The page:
Ask Your Preacher
How are creeds different than publications preachers write?
Looking At Leaflets
Dear Looking At Leaflets,
Religious publications, commentaries, tracts, and other religious writings are not in and of themselves wrong until a church or denomination turns that document into an essential element of their faith – that is what a creed is. A creed is someone’s commentary on Scripture that is given equal weight to the Scriptures.
It doesn’t matter whether it agrees with the Scriptures or not – the wording is man-made and, therefore, not exactly as God intended. A creed draws the lines of fellowship around a human writing. A creed is a statement of faith that superimposes itself over the Bible. Now, instead of using the Word of God as the guide for what makes a congregation and a christian faithful – we use a creed to decide what verses and concepts are (and are not) important. We have no right to do that! God specifically said that we don’t get to decide what is or isn’t important from His Word; we must take the whole thing, no more, no less (Rev 22:18-19, Ps. 119:160). If God wanted mankind to use creeds as measures of faith and fellowship – He would have given us one.
What is faith?
New To Religion
Dear New To Religion,
Faith is belief, trust, and loyalty to something or someone. If you have faith in your friend, you trust them and are loyal to them through thick and thin. If you have faith in your car, you believe that it will run smoothly even though you aren’t a mechanic and aware of everything going on under the hood. Faith always involves trusting something you can’t see or control (Heb 11:1). You have faith in your friend’s judgment to give you directions; you place your faith in the author of a manual or instruction book to help you properly assemble a piece of furniture; you have faith in a traffic light to properly change colors and not direct you into cross-traffic.
In the case of God, our faith is built upon His Word (Rom 10:17). We trust God’s Bible to guide our lives and direct our steps (Ps 119:105). Our faith in God is shown in our actions – it is impossible to have faith without action (Jas 2:17). If someone says they believe in God, but they don’t obey His Bible, they are no better off than the demons (Jas 2:19). Faith in God is a lifestyle. We hear what His Word says, and then we act upon that command. After all, if we love God, we will keep His commandments (Jhn 14:15).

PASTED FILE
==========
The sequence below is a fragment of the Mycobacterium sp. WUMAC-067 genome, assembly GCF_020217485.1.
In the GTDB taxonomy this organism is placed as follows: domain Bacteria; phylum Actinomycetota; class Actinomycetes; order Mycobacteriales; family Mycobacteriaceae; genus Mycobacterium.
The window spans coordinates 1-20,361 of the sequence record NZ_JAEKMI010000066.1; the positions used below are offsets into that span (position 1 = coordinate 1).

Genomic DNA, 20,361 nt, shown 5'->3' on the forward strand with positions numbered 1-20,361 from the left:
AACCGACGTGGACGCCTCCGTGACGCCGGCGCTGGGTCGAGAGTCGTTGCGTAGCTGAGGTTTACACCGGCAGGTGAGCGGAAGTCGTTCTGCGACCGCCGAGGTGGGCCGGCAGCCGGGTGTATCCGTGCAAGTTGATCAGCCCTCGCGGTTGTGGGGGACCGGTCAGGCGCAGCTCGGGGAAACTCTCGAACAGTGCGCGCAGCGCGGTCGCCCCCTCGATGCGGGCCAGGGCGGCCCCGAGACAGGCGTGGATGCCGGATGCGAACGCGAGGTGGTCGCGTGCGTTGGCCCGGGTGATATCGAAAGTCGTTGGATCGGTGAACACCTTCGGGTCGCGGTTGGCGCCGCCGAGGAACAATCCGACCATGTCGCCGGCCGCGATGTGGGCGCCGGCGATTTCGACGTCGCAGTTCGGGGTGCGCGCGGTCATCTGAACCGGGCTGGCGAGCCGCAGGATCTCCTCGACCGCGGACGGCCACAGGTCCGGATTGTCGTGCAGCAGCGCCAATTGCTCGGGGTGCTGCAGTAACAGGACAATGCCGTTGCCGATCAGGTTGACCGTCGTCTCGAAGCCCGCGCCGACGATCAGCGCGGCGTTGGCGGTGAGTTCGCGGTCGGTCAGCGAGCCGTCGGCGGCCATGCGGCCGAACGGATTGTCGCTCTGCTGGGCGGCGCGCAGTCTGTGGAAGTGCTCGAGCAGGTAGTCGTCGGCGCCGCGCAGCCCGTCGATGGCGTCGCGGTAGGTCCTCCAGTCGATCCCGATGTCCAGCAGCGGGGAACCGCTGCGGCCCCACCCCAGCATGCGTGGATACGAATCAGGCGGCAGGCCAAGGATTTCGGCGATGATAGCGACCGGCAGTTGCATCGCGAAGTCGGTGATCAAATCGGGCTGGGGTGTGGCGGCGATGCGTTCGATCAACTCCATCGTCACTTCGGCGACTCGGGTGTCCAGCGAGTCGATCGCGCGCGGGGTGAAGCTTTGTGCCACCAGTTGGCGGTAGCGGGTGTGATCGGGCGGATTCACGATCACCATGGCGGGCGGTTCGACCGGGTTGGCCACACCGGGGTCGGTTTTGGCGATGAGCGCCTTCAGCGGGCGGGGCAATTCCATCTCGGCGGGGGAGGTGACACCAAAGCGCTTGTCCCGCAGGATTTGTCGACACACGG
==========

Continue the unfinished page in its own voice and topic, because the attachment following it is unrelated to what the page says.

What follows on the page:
What is soul mortalism or soul sleep?
Dear Soul Searching,
Soul mortalism is the belief that human souls are not naturally immortal and that during the time between one’s physical death and the Judgment Day resurrection, the human soul is left in an uncomprehending state or “sleep”. This does not at all match the Bible’s teachings.
The Bible teaches that human souls, both good and bad, wait in Hades for the Judgment. Hades (also known as Sheol) is the place of the dead, both the good dead and the bad dead. The word ‘Hades’ literally means ‘the unseen place’. Within Hades, there are two areas where people wait for the final judgment. All of the faithful who die wait in the good part of Hades called ‘Paradise’ (2 Cor 12:4, Lk 23:43). All of the wicked who die wait in a part of Hades known only as ‘torments’ (Lk 16:23). The story of the rich man and Lazarus found in Lk 16:19-31 shows us that both groups are fully comprehending and aware in Hades.
So everyone has heard the question: which came first, the chicken or the egg? People have always told me that the answer to that question depends on your religion. So based on my christian belief, which came first? The chicken or the egg?
Dear Feeling Scrambled,
Genesis chapter one answers your question. God made all the birds of the air, including the chickens, on day five (Gen 1:20-23). When God created the creatures of the earth, they were fully-formed and ready for Adam to name them (Gen 2:19). These adult animals were then able to begin reproducing. So – the chicken came first… and then the egg.
Scriptures like 1 Kings 8:46, Ecc 7:20, Isa 64:6-7, Psalm 14:3, Prov 20:9, Rom 3:23, 1 Jn 1:8, Rom 5:12, Isa 41:26, and Rom 3:10-12 all say that there is no one righteous, just, or without sin. But what about Noah (Gen 7:1), Job (Job 1:1), Zacharias & Elizabeth (Lk 1:5-6), Abel (Matt 23:35), Joseph (Matt 1:19), and Cornelius (Acts 10:22)? The Bible seems to say that these people were just and righteous. And also verses like 2 Sam 22: 21-27, Ecc 9:1, Jas 5:16, Ps 24:3-4, Lk 6:45, Matt 13:47-48, and Jhn 5:29 seem to say that there were, and maybe are today, good people on this planet. So what are the passages that I mentioned first talking about?
Dear Justified Confusion,
The first set of verses you mentioned are addressing the fact that all of us have fallen short (Rom 3:23), and no man has a right to boast before God that he has earned his salvation (Rom 3:27). No one is righteous without God’s help. Abraham sinned, but God counted him as righteous because of Abraham’s faith (Gen 15:6). Nobody is righteous based upon his or her own merits. However, God, through Christ’s blood, reconciles the faithful to Him, so we can be righteous through faith (Col 1:20).